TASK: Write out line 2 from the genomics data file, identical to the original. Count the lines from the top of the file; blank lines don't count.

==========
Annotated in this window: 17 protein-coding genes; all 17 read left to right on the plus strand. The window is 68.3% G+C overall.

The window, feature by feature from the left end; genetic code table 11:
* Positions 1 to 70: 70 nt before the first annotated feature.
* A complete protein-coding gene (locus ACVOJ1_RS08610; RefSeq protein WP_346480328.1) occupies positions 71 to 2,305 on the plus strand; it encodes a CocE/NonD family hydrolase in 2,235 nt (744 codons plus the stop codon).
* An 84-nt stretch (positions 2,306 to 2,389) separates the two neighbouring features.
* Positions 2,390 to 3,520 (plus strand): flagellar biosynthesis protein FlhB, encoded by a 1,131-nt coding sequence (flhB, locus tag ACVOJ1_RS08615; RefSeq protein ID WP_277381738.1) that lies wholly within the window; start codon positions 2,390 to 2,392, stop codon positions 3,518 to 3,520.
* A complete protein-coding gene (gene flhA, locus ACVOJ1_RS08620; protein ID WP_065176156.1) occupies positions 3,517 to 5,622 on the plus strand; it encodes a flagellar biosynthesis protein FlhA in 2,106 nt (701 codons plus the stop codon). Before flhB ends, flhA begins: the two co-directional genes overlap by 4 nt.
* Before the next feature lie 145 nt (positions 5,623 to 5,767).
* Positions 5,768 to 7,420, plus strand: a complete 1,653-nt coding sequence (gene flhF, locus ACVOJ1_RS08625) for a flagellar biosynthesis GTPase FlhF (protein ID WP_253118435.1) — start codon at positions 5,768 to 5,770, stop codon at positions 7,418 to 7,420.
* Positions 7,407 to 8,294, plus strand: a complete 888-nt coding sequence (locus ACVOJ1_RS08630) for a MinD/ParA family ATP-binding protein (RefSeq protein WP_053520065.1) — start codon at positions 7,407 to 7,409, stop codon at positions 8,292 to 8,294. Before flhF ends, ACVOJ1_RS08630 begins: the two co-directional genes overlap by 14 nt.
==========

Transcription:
The window, feature by feature from the left end; genetic code table 11: